Brady’s manoeuvrability in the pocket has often been one of his most overlooked attributes. Though he does not possess the same dexterity that Russell Wilson or Patrick Mahomes might, Brady effortlessly glides within the pocket while under pressure time and time again.
A great example is this play against Cleveland in Week Eight.
It’s almost as if Brady has eyes in the back of his head. Looking towards Tampa Bay, it is difficult not to notice the contrast between Brady and Jameis Winston. Although Winston is mobile and has the ability to make plays on the run, Winston lacks the suave composure in the pocket that a veteran QB, such as Brady, has in droves.
Another example came in Week Thirteen loss against Houston. The first in a series of back to back primetime losses for Brady, the veteran QB played one of his best games of the season in this game. A feat deemed even more impressive when his only target was a hobbled Julian Edelman.
Patriots RB1 Sony Michel averaged a lacklustre 3.7 rushing yards per attempt in 2019, ranking him 40th in the NFL. Out of the 19 HBs with min. 200 rushing attempts, Michel placed 17th. Out of total rushing yards in the same group, Michel finished 15th with 912 yards. In terms of rushing TDs, Michel finished middle of the pack with 7. Finally, Michel’s longest run of the year was only 26 yards.
Sony Michel is indicative of a talent problem which New England has had for the better half of a decade. Since Gronkowski was truly healthy, New England has had an issue acquiring explosive talent on the offensive side of the ball. And in an NFL in which the super-charged, super-fast Chiefs reign supreme, speed kills. At age 43, it is easy to see just why Brady was getting so frustrated at his role in New England.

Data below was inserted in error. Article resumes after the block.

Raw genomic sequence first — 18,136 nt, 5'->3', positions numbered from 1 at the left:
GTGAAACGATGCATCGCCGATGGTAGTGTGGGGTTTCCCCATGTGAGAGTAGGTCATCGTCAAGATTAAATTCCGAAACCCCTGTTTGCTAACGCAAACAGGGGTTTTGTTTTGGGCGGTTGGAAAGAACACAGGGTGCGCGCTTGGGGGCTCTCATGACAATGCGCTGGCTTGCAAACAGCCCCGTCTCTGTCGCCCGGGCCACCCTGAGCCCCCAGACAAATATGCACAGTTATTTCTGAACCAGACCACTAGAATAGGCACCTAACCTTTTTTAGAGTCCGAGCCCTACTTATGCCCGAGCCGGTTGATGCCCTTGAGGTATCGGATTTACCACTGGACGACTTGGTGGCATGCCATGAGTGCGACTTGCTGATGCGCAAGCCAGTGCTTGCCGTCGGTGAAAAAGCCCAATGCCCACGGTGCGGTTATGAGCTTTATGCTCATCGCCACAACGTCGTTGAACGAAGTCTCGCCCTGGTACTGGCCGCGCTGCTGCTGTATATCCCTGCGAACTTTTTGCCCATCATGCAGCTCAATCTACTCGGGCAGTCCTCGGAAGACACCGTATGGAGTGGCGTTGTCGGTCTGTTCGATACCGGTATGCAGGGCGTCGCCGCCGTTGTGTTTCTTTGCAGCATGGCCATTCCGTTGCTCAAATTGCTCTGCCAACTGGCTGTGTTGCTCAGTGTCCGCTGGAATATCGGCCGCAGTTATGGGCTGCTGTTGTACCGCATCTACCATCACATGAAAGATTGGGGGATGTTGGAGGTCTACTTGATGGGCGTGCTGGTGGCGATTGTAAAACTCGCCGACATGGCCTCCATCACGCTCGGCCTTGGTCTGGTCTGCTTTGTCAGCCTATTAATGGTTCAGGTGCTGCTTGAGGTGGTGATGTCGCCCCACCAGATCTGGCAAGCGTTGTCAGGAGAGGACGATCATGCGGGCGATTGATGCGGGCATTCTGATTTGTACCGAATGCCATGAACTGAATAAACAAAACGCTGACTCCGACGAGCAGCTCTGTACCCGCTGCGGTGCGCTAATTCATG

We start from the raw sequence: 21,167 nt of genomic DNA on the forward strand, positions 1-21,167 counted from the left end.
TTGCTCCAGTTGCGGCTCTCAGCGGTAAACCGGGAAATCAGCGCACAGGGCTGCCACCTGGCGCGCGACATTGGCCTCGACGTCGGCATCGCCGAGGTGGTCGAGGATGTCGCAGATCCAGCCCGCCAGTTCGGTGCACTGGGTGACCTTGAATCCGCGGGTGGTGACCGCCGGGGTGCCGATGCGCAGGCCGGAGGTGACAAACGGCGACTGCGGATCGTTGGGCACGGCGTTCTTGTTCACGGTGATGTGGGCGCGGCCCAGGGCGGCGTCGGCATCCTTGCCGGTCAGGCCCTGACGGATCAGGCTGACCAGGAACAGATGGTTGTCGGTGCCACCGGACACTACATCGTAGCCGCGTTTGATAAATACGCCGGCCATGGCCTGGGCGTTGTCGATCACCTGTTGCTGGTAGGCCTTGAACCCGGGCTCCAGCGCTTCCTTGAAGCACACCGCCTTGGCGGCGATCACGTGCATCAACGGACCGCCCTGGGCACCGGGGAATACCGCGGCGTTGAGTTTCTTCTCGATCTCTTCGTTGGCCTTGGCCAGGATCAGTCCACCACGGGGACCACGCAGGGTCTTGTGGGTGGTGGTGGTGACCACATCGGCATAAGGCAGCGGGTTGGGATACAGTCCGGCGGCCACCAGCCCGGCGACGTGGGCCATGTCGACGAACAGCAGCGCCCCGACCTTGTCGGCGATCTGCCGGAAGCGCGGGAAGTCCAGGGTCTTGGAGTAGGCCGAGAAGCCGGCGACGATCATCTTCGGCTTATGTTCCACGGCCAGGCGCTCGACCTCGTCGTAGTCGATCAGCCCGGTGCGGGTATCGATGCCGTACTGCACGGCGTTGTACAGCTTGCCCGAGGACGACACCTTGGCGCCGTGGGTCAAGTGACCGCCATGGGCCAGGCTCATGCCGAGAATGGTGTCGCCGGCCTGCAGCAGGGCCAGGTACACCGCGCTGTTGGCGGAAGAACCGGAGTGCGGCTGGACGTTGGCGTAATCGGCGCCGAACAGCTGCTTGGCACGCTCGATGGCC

Sticking with the Texans game in Week Thirteen, let’s take a look at this interception by Brady. It’s 3rd&4 at the end of the first quarter, an opportunity to keep the offence on the field and help set the tone early in an important game away from home.
Patriots rookie N’Keal Harry runs a slant against the smaller Roby who is in man coverage. Nine times out of 10 this is an easy completion for a modest amount of yardage, especially when you have Harry, 6’4, posting up against Roby, 5’11.
Brady knows this so he throws what is usually an automatic completion. Although this time, Harry just gets out-hustled by a defender nearly half his size, which begs the question – does Mike Evans get outmuscled here? Harry didn’t see another ball thrown his way for the rest of the game.
This play, and Harry as a player, was indicative of the 2019 Patriots on offence.
The Final Challenge
After conquering the NFL world, achieving countless accolades, earning a litany of endorsements and having a picture-perfect family life, there are few challenges left in life for Tom Brady, which in itself is the biggest challenge an uber-competitor like Brady will have to face. To keep these pathological competitors going, there must always be a challenge. And although Brady has carved out a new quest in Tampa Bay, that is just part of the bigger picture.
Aside from 300lb defensive lineman, crushing linebackers and scathing ballhawks, the toughest opponent for elite quarterbacks has proven to be Father Time. Brady has often stated that he wants to play until he’s 45, 50, 55, etc.
However, unlike reading a deadly blitz before the ball is snapped, Father Time is a threat that lurks in the shadows. Just look at Brady’s long-time rival Peyton Manning. Manning was the best quarterback in the NFL in 2014, by the end of the 2015/16 season he was borderline unplayable.
If Brady were to prosper with the Buccaneers in 2020 it would not surprise me, however, the opposite is also true. It has been proven time and time again that ageing quarterbacks fall off a cliff. Often, the decision to retire is made for them by Father Time.
While the future is uncertain for many of us, one thing is – Tom Brady is not finished… yet.